The turnover of the South Korean market hit a six-year low in February largely due to lingering economic jitters, with the trading volume of derivatives also sagging, data showed Thursday.
The daily turnover of the main bourse averaged 3.67 trillion won (US$3.38 billion) last month, the lowest since the 3.15 trillion won tallied in March 2007, according to the data by the Korea Exchange (KRX).
This compares with the largest daily turnover of 9.19 trillion won recorded in April 2011, when the stock market was bullish, which shows that the daily turnover has plunged 60 percent in the last two years, the KRX said.
In February, the daily turnover dipped 17.1 percent on-month, with the value of trading volume hovering below 2 trillion won per day.
Officials at the bourse operator cited remaining economic uncertainties that have made investors abstain from stock investment. With the South Korean economy stuck in a slowdown, retail investors avoided making risky bets due to their falling asset values, which led to a lot of fund withdrawals, they said.
"Even institutional investors have been taking a defensive approach, leaving the market to be led by foreigners," a KRX official said.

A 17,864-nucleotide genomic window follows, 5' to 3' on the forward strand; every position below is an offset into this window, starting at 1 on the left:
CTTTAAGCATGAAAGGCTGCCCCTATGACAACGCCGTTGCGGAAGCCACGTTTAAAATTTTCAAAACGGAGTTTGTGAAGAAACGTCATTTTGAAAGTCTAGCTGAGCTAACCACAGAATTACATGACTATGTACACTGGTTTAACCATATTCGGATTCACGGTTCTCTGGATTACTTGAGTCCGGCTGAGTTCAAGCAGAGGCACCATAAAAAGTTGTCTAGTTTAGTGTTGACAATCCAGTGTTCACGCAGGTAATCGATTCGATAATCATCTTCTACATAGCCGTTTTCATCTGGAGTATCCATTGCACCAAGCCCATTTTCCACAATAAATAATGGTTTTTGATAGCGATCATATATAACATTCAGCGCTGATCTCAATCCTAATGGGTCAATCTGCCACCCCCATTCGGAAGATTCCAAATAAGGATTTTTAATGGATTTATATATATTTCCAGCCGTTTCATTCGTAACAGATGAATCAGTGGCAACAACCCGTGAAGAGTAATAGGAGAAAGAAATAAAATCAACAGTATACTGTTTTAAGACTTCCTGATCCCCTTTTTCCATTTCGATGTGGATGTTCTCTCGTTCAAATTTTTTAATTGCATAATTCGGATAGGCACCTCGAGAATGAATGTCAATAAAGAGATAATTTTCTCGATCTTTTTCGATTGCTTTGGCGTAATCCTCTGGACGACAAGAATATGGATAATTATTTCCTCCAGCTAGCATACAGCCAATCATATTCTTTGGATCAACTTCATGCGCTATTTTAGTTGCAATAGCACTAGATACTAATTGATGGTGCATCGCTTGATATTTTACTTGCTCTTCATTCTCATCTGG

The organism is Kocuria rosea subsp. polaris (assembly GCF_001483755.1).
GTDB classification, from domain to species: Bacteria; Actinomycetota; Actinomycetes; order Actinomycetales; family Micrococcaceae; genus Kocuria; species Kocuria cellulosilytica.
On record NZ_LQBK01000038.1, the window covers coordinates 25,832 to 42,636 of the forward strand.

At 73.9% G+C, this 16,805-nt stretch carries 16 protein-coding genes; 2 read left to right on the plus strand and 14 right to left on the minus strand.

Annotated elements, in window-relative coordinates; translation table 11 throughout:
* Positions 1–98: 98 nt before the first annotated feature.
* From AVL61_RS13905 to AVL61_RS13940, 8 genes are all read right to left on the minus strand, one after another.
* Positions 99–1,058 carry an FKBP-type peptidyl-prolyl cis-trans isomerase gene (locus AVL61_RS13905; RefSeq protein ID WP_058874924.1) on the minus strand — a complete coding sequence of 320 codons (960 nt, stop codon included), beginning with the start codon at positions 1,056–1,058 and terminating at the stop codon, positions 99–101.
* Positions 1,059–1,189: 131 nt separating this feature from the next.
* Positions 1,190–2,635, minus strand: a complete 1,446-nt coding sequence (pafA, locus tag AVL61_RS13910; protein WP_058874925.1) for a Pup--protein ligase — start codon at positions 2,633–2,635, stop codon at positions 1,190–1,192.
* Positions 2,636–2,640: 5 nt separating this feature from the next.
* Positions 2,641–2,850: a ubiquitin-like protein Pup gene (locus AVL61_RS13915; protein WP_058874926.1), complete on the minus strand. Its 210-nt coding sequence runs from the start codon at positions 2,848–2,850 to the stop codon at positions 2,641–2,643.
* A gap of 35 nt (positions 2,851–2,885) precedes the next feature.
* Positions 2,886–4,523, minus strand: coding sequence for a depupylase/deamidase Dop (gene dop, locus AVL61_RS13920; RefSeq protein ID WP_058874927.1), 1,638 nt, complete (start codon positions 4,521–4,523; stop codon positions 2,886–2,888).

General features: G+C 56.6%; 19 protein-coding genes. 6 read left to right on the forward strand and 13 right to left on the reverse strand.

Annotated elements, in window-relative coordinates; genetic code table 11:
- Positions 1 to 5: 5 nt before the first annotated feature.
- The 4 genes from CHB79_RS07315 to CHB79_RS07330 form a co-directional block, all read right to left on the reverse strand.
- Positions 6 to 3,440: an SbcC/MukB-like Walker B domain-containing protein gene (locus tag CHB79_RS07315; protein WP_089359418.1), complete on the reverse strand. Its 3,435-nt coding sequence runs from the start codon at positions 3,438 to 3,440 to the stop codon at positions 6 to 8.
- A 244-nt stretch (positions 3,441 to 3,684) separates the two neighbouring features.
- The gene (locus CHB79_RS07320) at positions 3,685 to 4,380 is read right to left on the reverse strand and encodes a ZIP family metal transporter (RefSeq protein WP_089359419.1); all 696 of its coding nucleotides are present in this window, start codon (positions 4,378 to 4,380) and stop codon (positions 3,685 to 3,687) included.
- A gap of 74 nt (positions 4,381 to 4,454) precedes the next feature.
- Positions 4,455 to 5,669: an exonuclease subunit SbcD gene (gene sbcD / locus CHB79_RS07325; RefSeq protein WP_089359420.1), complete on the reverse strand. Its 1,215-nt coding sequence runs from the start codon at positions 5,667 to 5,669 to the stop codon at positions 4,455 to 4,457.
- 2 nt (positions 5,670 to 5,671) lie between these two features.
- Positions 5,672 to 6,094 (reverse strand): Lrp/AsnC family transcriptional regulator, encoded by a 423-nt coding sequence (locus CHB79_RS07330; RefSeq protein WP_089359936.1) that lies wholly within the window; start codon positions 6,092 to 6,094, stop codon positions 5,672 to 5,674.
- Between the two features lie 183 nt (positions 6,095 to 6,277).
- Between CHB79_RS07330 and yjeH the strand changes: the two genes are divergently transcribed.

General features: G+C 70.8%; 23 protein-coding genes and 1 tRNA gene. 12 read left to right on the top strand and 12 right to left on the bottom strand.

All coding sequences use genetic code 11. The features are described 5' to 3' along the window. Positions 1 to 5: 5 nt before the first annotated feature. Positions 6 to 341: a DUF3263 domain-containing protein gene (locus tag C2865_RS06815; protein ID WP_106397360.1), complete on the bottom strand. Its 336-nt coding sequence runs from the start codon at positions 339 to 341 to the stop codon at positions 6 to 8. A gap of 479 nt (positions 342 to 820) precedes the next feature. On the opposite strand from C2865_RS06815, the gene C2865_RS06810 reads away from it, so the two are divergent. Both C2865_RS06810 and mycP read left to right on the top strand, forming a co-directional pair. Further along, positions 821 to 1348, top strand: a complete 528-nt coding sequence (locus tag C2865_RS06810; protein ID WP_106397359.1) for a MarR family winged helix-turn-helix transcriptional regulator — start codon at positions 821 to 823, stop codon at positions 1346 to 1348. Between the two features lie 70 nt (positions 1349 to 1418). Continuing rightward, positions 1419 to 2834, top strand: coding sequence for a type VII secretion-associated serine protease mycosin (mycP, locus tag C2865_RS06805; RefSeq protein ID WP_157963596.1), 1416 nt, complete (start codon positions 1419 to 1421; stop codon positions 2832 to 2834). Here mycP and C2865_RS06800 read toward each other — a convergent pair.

Lingering concerns over the United States' automatic spending cuts, a weaker Japanese yen and political insecurity in Italy also contributed to dampening local investors' appetite, although foreigners have turned net buyers, experts said.
The data also showed the local derivatives market suffered a slump last month. The number of trading contracts tumbled 72.2 percent on-year to 3.4 million cases with the daily turnover falling 10.8 percent to 46.5 trillion won.
Less market volatility has sapped demand for derivatives from aggressive investors who are willing to take more risks, officials added.
Analysts forecast the lackluster stock trading in South Korea to continue for some time on the economic downturn, warning that it could crimp the stock market's main role as a channel for corporate funding.